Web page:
The construction of this narrative, is dependent not only on magnifying extant positive traits, but also selective forgetting. The modern story of race at William & Mary has often slipped into the dustbin of institutional history. Outside of Hulon Willis, none of the early African American students looks back at their time there with fondness. The College moved to integrate for practical reasons, charting a careful public course and an even more cautious private path through the cognitive dissonance of repudiating both the Klan and integration. The motivators behind integration were practical measures to avoid funding complications or a tarnished reputation. Three hundred years of tradition and responsibility can sometimes be a double-edged sword, though some like Paschall never saw it in those terms.

Despite the difficulties it faced in the 1960s, by the 1970s, the College was making notable progress. Today, it has become quite progressive by the standards of larger society. 7.2% of the student body is African American (20.5% of the Virginia population is African American), Recently,William & Mary elected a transgender homecoming queen, Jessee Vasold, in 2009. Image and history remain as important as they have ever been, but as society moved, so did William & Mary. Today, while the College has not attained diversity statistics commensurate with the larger population, administration policy is no longer an impediment to further integration. The College has made some efforts to come to grips with the role of race in its history through the Lemon Project, named for a slave owned by the College during the late 18th and early 19th centuries. These efforts currently focus on the early history of race at William & Mary, and further developments will show to what extent the College is willing to come to terms with the realities of the civil rights movement.


1 Susan H. Godson, The College of William & Mary: A History (Williamsburg, VA: King and Queen Press, 1993), 829.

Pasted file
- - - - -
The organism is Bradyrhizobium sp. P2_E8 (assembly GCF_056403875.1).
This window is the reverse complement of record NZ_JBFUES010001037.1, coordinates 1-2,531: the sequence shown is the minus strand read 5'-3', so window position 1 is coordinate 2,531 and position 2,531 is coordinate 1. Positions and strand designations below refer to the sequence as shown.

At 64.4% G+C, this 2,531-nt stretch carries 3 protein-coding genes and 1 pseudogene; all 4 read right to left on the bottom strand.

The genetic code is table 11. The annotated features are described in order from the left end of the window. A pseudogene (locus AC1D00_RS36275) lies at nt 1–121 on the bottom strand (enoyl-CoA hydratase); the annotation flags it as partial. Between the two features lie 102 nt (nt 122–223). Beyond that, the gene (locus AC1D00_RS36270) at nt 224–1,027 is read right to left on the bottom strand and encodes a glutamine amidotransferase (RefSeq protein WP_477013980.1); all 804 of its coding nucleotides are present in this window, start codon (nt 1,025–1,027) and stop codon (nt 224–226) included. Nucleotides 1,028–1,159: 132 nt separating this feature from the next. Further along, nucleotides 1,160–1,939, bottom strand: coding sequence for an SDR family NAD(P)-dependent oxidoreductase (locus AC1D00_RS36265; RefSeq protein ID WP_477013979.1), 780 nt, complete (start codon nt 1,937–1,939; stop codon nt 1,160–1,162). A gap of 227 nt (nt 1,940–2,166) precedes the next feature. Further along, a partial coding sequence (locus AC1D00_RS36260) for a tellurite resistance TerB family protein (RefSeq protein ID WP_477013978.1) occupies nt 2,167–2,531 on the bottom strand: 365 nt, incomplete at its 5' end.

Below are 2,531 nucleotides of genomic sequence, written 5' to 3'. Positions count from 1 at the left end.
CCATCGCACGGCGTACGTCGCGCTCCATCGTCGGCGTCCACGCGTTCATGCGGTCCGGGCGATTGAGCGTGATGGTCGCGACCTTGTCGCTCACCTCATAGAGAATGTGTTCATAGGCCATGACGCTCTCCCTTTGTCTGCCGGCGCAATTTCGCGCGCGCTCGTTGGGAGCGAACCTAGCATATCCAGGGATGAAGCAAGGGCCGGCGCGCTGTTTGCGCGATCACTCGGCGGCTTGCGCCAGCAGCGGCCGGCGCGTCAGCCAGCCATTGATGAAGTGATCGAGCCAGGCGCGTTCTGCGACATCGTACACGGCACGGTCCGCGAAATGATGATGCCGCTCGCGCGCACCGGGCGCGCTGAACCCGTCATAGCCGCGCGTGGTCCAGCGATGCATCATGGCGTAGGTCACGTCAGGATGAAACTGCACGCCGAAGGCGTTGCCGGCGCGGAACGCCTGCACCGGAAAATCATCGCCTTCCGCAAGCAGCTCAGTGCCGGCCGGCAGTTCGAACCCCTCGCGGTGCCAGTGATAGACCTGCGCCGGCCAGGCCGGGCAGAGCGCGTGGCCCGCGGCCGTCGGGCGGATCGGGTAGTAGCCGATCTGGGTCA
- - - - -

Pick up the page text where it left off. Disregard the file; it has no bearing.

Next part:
2 Tom Silver and John Craig, “The Day the Klan Came to William & Mary,” Alumni Gazette (Summer 1984): 18.
3 Richard B. Sherman, The College of William & Mary: A History (Williamsburg, VA: King and Queen Press, 1993), 612.
4 Ibid, 613.
5 Ibid, 767
6 Kerry S. Ambrose, “Oscar Blayton: The First Black Undergraduate at the College of William & Mary” (1990), 4.
7 Ibid, 767
8 Peter Wallenstein, “King Color Goes to College,” Diversity News (Spring 1999): 5.
9 “Love At First Sight: William & Mary’s First Black Student Recalls College Fondly,” Alumni Gazette (September 1985): 7.
10 Oscar Blayton, telephone interview from Williamsburg, Virginia (November 11, 2010).
11 Ibid.
12 Ibid.
13 “660 Students Accepted by W&M For Fall Term,” Daily Press (May 8, 1963): 23.
14 Oscar Blayton, telephone interview.
15 Wallace Quotes. [http://www.pbs.org/wgbh/amex/wallace/sfeature/quotes.html](http://www.pbs.org/wgbh/amex/wallace/sfeature/quotes.html).
16 George C. Wallace, “Statement and Proclamation of Governor George C. Wallace, University of Alabama, June 11, 1963,” Alabama Department of Archives and History, [http://www.archives.state.al.us/govs_list/schooldoor.html](http://www.archives.state.al.us/govs_list/schooldoor.html).
17 John F Kennedy, “The American Promise to African Americans,” Washington, DC: Congressional Record, 88th Congress, 1st Session, [http://www.britannica.com/presidents/article-9116924](http://www.britannica.com/presidents/article-9116924).
18 Oscar Blayton, telephone interview.
19 Ibid.
20 Robert Hunt, telephone interview from Chesapeake, Virginia (January 6, 201).
21 “‘No Apprehensions’ Felt By Negro Undergraduate,” The Virginia Gazette (May 8, 1964): 3A.
22 Oscar Blayton, telephone interview.
23 “‘No Apprehensions’ Felt By Negro Undergraduate,” The Virginia Gazette (May 8, 1964): 3A.
24 Oscar Blayton, telephone interview.
25 Godson, The College of William & Mary: A History, 807.
26 Oscar Blayton, “A Different Perspective,” The Virginia Gazette (November 3, 2001): 13A.
27 Ambrose, “Oscar Blayton: The First Black Undergraduate,” 11.
28 Oscar Blayton, telephone interview.
29 Ibid.
30 Ibid.
31 Ibid.
32 Ibid.
33 “800 Students Sign Poll,” Flat Hat (May 10, 1963): 1.
34 Oscar Blayton, telephone interview.
35 Oscar Blayton, telephone interview.
36 Ibid.
37 Godson, The College of William & Mary: A History, 829; Christopher Miller, “When Everything was Black and White,” Jump! (Winter 1993): 10.
38 Godson, The College of William & Mary: A History, 829.
39 Christopher Miller, “When Everything was Black and White,” Jump! (Winter 1993): 11.
40 Nadia Tongour,“‘Other Half’ Lives No Differently Finds First Negro Coeds in Dorms,” Flat Hat (October 20, 1967): 16.
41 Godson, The College of William & Mary: A History, 829.
42 Ibid, 830.
43 Ibid, 830.


Primary Sources

“660 Students Accepted by W&M For Fall Term.” Daily Press, May 8, 1963, 23.